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Publication numberUS5901979 A
Publication typeGrant
Application numberUS 08/851,681
Publication dateMay 11, 1999
Filing dateMay 6, 1997
Priority dateMay 6, 1997
Fee statusLapsed
Publication number08851681, 851681, US 5901979 A, US 5901979A, US-A-5901979, US5901979 A, US5901979A
InventorsDavid W. Schneider, Patrick G. Jarboe, Daniel J. Snyder
Original AssigneeAutoliv Asp, Inc.
Export CitationBiBTeX, EndNote, RefMan
External Links: USPTO, USPTO Assignment, Espacenet
Airbag cushion and mounting therefor
US 5901979 A
Abstract
An airbag cushion has a deployment tube connected at its inner end to a backing plate securing an inflator and at its outer end to a cushion-shaping enclosure. The periphery of the cushion-shaping enclosure is attached there about to a boundary wall which extends inward to the backing plate at a location surrounding the inner end of the deployment tube. The boundary wall defines an aspirated-air chamber surrounding the tube. As the tube and cushion-shaping enclosure are inflated, the enclosure pulls the boundary wall out of the canister creating a vacuum in the aspirated-air chamber. A one-way valve in the backing plate passes aspirated air into the aspirated-air chamber. A port connects the cushion-shaping enclosure to the aspirated-air chamber to pressurize the aspirated-air chamber at the end of inflation. The one-way valve blocks escape of the pressure.
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Claims(19)
We claim:
1. An airbag cushion comprising:
a. a deployment tube having an inner end and an outer end,
b. a cushion-shaping enclosure connected to the outer end of the deployment tube and having a periphery, and
c. a boundary wall adapted to define an aspirated-air air chamber surrounding the deployment tube and having an outer end connected to the periphery of the cushion-shaping enclosure and an inner end surrounding the inner end of the deployment tube,
wherein the cushion-shaping enclosure comprises an outer panel portion and an inner panel portion, the portions being coextensive and both having peripheries and the peripheries being joined together and wherein the boundary wall comprises a first panel portion having a central opening comprising the inner end of the boundary wall and having opposite ends, the opposite ends being joined to opposite ends of the cushion-shaping enclosure.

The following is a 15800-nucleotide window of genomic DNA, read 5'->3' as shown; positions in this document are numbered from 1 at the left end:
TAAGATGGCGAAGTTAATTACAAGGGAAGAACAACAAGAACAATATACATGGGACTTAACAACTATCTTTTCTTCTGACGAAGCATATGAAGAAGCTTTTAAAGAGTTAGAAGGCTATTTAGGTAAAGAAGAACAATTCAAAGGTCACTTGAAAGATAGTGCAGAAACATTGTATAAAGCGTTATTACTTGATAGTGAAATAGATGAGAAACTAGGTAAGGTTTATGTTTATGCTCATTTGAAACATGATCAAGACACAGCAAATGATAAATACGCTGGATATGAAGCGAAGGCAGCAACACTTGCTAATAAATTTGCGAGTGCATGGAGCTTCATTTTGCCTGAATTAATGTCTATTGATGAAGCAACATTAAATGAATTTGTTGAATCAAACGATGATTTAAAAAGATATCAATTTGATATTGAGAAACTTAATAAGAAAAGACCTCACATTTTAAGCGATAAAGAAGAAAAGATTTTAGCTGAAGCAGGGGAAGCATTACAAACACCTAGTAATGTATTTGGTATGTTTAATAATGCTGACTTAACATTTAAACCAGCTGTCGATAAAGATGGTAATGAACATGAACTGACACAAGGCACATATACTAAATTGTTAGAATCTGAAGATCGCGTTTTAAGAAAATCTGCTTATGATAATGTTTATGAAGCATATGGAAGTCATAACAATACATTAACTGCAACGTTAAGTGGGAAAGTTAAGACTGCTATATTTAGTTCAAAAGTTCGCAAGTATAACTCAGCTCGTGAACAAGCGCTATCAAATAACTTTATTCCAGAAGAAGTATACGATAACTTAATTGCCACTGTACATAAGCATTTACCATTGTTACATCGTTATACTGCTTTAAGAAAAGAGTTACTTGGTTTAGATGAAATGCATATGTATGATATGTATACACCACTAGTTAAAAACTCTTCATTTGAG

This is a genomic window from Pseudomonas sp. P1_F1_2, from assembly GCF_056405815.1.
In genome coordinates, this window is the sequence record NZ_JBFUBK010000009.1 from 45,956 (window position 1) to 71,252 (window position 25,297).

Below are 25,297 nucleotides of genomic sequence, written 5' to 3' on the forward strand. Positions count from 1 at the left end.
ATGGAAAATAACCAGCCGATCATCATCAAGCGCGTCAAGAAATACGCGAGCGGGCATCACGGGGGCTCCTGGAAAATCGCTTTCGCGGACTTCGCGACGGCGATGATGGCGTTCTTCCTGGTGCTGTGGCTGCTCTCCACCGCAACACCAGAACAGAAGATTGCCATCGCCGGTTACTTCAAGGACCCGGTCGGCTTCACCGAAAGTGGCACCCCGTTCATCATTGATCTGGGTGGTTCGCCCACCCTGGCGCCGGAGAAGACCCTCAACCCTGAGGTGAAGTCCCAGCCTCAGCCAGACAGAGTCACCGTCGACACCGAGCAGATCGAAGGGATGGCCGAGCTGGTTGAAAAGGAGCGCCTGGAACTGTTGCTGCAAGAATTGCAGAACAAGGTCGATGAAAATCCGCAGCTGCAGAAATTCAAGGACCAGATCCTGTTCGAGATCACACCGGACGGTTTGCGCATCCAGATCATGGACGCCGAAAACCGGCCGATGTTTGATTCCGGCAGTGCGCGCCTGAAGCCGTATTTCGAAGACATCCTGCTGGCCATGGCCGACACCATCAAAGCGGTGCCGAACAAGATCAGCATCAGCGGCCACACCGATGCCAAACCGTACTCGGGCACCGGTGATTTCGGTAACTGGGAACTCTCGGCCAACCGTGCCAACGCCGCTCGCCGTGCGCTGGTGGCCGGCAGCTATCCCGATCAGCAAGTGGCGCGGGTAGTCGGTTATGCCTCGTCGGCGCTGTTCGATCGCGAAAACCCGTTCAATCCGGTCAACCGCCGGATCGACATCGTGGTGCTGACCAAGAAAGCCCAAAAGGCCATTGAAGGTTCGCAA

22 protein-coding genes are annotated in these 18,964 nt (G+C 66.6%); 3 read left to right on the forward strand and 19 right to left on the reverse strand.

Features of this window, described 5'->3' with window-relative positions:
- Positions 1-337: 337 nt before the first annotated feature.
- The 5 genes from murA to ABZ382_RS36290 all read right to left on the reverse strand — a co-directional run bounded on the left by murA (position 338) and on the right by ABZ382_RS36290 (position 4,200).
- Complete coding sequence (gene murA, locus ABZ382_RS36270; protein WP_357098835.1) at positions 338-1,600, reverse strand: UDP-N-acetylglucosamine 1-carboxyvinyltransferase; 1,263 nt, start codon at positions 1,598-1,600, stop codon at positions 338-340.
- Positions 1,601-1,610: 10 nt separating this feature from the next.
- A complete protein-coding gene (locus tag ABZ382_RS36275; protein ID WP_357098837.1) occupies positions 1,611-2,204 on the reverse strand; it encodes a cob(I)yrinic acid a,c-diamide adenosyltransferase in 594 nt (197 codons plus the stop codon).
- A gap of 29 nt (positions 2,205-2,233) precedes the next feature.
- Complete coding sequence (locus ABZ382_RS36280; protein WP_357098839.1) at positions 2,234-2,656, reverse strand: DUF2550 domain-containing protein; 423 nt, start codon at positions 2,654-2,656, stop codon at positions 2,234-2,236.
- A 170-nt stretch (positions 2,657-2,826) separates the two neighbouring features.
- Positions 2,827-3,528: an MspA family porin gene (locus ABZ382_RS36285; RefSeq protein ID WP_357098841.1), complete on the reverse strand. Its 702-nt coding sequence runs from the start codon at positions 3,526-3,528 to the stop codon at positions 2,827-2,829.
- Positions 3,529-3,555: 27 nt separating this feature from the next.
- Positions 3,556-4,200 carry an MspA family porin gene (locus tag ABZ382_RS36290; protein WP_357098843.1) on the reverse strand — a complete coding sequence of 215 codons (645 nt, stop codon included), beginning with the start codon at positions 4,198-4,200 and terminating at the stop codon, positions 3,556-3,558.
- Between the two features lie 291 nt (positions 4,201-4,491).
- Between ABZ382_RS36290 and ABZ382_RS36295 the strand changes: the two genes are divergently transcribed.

2. An airbag cushion as claimed in claim 1 wherein at least one vent is disposed between the aspirated-air chamber and the cushion-shaping enclosure.
3. An airbag cushion as claimed in claim 2 wherein the inner end of the deployment tube and the inner end of the boundary wall are both adapted to be secured to a backing plate.
4. An airbag cushion as claimed in claim 1 wherein the boundary wall also comprises side panels having peripheries, the peripheries of the side panels being secured to opposite sides of the first panel portion and outer panel portion.
5. An airbag cushion as claimed in claim 1 wherein the outer panel portion and inner panel portion comprising the cushion-shaping enclosure are held contigous in localized areas by a plurality of spaced parallel lines of stitching disposed transversely of the cushion-shaping enclosure and are discontinuous in a central zone of the cushion-shaping enclosure so that when inflated, the cushion-shaping enclosure is partly defined by a plurality of fluid-filled pockets.
6. An airbag cushion assembly comprising:
a cushion as defined in claim 1, and
b. mounting means comprising:
(1) a backing plate centrally securing an airbag inflator, the inner end of the deployment tube being secured to the backing plate about the inflator, the backing plate being formed with aspirated-air openings on either side of the inflator, the openings being adapted to pass a volume of aspirated air,
(2) a flapper centrally secured to the backing plate and adapted to normally overlie and close the aspirated-air openings but to permit flow of aspirated air into the aspirated-air chamber, and
(3) a retaining frame secured to the backing plate surrounding the inflator and the aspirated-air openings and clamping the inner end of the boundary wall between the frame and the backing plate.
7. An airbag cushion comprising:
a. a central deployment tube having an inner end and an outer end, the inner and adapted to be connected to mounting means,
b. first panel portion having opposite sidle margins and opposite ends and a central opening,
c. an outer panel portion having opposite side margins and opposite ends secured to the opposite ends of the first panel, respectively,
d. an inner panel having a perimeter and secured at its perimeter to the opposite side margins and opposite ends of the outer panel, the inner panel having an opening connected about the outer end of the deployment tube to thereby define with the outer panel a cushion-shaping enclosure,